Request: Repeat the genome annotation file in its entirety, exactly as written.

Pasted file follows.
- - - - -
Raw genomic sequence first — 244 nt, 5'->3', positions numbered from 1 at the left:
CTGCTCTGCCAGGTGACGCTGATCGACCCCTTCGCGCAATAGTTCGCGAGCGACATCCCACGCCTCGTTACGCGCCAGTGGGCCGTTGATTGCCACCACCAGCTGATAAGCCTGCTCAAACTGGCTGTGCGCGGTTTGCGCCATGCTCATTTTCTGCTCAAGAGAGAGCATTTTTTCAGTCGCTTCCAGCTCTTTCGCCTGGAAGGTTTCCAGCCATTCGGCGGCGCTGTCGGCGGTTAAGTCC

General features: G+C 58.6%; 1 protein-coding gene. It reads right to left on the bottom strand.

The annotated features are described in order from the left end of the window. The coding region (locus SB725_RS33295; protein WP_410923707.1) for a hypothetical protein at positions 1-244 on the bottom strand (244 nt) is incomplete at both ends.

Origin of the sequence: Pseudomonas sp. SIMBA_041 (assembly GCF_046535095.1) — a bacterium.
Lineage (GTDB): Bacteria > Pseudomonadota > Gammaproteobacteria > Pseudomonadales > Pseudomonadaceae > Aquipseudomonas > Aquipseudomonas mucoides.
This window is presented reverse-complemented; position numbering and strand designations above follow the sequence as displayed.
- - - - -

Raw genomic sequence first — 244 nt, 5'->3', positions numbered from 1 at the left:
CTGCTCTGCCAGGTGACGCTGATCGACCCCTTCGCGCAATAGTTCGCGAGCGACATCCCACGCCTCGTTACGCGCCAGTGGGCCGTTGATTGCCACCACCAGCTGATAAGCCTGCTCAAACTGGCTGTGCGCGGTTTGCGCCATGCTCATTTTCTGCTCAAGAGAGAGCATTTTTTCAGTCGCTTCCAGCTCTTTCGCCTGGAAGGTTTCCAGCCATTCGGCGGCGCTGTCGGCGGTTAAGTCC

General features: G+C 58.6%; 1 protein-coding gene. It reads right to left on the bottom strand.

The annotated features are described in order from the left end of the window. The coding region (locus SB725_RS33295; protein WP_410923707.1) for a hypothetical protein at positions 1-244 on the bottom strand (244 nt) is incomplete at both ends.

Origin of the sequence: Pseudomonas sp. SIMBA_041 (assembly GCF_046535095.1) — a bacterium.
Lineage (GTDB): Bacteria > Pseudomonadota > Gammaproteobacteria > Pseudomonadales > Pseudomonadaceae > Aquipseudomonas > Aquipseudomonas mucoides.
This window is presented reverse-complemented; position numbering and strand designations above follow the sequence as displayed.